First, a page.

I read that Banks was aiming for the best of both worlds with his latest novel; blending the two forms of his literary output – the contemporary and the SF. Each of these outputs has a distinct and loyal following that don’t mix well at parties. I align myself with the SF gang – but that’s just because, in general, his SF is better than his contemporary (thems fightin’ words). I totally dig his contemporary stuff where he explores, as a tendency, specific moral conundrums, political or social situations – shown at its nadir within the rants of The Steep Approach to Garbadale and at its heights in the likes of The Crow Road, but his SF tends towards the more nebulous quandries (pun, of course, intended) of existence, those that require a larger canvas and greater exploration, which ultimately I find more satisfying. Banks generates characters and metaphors in these SF exegeses that possess more dimension and subtlety while allowing his excellent humour and bleak darkness, in turn, to express themselves in new and wonderous ways. Plus his hedonistic civilization, the Culture, as well as being extremely clever and intelligent, is just flat out cool.
Were his two genres of novels to ever get into a fight, sure, The Wasp Factory & Dead Air would be the last to go down, but under the well aimed and devastatingly expressed blows of Excession, The Use of Weapons, Consider Phlebas and the mighty Algebraist, they would go down. Choosing a referee could be tricky, though. Certainly his contemporary books, the ones with obvious overlap into the fantastical, like Walking on Glass and The Bridge would be the logical first choices (especially as they would be next to useless in the fight, suffering the internal conflict of their competing elements) but I don’t think they’d have the sac to Judge, they just couldn’t be impartial. Which is where his new novel, Transition, steps up to the plate.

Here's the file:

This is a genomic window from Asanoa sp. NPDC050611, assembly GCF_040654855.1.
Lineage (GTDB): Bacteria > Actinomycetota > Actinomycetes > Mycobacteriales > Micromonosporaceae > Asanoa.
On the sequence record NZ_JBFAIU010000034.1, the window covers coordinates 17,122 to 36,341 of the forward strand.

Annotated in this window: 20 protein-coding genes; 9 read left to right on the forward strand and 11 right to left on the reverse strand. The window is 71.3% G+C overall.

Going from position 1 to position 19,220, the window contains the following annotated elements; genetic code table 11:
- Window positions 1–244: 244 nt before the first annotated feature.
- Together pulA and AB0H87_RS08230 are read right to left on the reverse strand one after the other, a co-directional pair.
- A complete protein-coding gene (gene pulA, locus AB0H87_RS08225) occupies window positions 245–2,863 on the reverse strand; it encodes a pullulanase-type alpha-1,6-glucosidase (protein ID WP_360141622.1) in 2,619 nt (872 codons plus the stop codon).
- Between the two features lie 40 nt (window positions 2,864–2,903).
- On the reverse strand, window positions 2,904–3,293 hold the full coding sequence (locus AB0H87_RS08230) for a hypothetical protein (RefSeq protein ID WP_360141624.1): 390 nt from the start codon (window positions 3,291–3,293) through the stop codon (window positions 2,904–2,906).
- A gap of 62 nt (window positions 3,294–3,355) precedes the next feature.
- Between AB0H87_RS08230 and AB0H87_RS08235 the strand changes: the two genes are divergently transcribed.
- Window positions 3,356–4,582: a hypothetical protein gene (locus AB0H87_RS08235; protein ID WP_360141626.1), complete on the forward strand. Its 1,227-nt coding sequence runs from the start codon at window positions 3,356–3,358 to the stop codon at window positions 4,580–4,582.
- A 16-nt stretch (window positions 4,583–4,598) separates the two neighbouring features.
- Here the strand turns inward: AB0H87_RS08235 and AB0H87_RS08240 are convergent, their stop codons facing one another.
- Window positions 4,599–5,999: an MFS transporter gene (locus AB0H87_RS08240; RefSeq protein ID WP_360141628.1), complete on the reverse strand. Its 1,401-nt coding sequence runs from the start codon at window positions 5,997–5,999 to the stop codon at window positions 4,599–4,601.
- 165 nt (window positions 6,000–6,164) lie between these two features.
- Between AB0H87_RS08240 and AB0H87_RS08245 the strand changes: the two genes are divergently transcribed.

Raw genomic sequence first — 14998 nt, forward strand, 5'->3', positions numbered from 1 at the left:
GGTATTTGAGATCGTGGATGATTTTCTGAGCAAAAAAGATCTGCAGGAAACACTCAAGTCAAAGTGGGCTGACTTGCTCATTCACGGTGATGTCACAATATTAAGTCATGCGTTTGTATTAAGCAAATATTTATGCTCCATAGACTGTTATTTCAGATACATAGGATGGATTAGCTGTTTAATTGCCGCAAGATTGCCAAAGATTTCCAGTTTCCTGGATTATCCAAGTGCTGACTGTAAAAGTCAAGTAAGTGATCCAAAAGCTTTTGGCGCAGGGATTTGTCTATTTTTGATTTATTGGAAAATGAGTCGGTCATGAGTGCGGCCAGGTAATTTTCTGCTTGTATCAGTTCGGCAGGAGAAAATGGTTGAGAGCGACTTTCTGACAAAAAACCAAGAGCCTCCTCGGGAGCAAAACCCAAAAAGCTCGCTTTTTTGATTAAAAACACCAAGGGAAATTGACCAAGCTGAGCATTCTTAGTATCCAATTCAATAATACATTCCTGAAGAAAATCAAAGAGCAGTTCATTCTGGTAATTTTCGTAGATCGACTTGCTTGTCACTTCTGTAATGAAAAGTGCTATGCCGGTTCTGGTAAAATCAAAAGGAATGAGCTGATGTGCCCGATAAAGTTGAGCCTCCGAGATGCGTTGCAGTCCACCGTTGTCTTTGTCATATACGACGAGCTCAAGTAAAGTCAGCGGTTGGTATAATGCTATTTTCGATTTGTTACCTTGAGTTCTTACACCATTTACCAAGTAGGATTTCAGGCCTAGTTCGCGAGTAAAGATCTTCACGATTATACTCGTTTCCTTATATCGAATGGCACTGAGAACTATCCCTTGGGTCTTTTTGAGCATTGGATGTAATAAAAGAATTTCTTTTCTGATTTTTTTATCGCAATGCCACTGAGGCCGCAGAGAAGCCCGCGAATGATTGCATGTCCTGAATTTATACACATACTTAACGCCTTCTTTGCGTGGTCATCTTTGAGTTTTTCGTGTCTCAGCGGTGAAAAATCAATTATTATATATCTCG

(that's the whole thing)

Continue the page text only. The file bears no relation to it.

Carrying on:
Transition is the perfect blend of his two talents, using a broader world and fantastical circumstance to bring to bear quite specific moral and political questions that not only have obvious relevance in these days of Terror wars, but also draw our eyes and minds to the historical context and origins of these renewed ideas of political will and expedience. Which sounds quite boring – but that would be me, not the novel; the novel has inter-dimensional assassins, which we all know is the total opposite of boring. Using competing though initially fractured narrative voices, Banks weaves together the face of The Concern, a group with the special knowledge and ability to move between alternate earths, a power they use, under their own moral auspices, to shape the fates of people and through them, entire worlds.
Using his natural wit and intelligence Banks explores the importance of choice and culpability under various systems of societal participation and control, from the ethics and practice of torture to greed and the nature of power with all its self-sustaining and self-destructive practices (playing nicely on Foucault’s maxim that power creates resistance, and resistance new forms of power – a maxim I’ve always regarded as super-cool). He also does a clever wee thing in the focal society he uses by inverting the ‘terrorist threat’ and, the thing I really like, goes no further into it, just allowing the reader to quietly juxtapose our contemporary assumptions with those in the book; a small but quite effective maneuver. Well played Mr. Banks, well played.
Also comfortably present is Bank’s ability to give his characters and organisations perfect names, cool but not try-hard. There’s a perfect balance expressed not only in his characters nomenclature and abilities but in their very substance, lending them, and the organisations they comprise, their remarkable place in the narrative while actually managing to keep them grounded and believable as they flit through the alternate worlds of The Concern’s broad reality.
I have a long standing problem with blurbs giving away far too much of the first 100 pages of a book – when I read a blurb I like I wait a few weeks or months, until I’ve totally forgotten everything other than the fact I want to read it. The same goes for reviews. So I’ll pretty much leave it there, hoping you’ll be satisfied with a vague thematic overview punctuated with wildly enthusiastic plaudits. Speaking of which: I absolutely loved it. Exciting, fast paced and intelligent; a wonderful demonstration of Iain Bank’s ability to be continually creative and challenging as a writer, while exuding that effortless cool of his that always leaves me satisfied. It is quite easily one of his best books, regardless of genre, and perfectly meets his intention of the best of both worlds.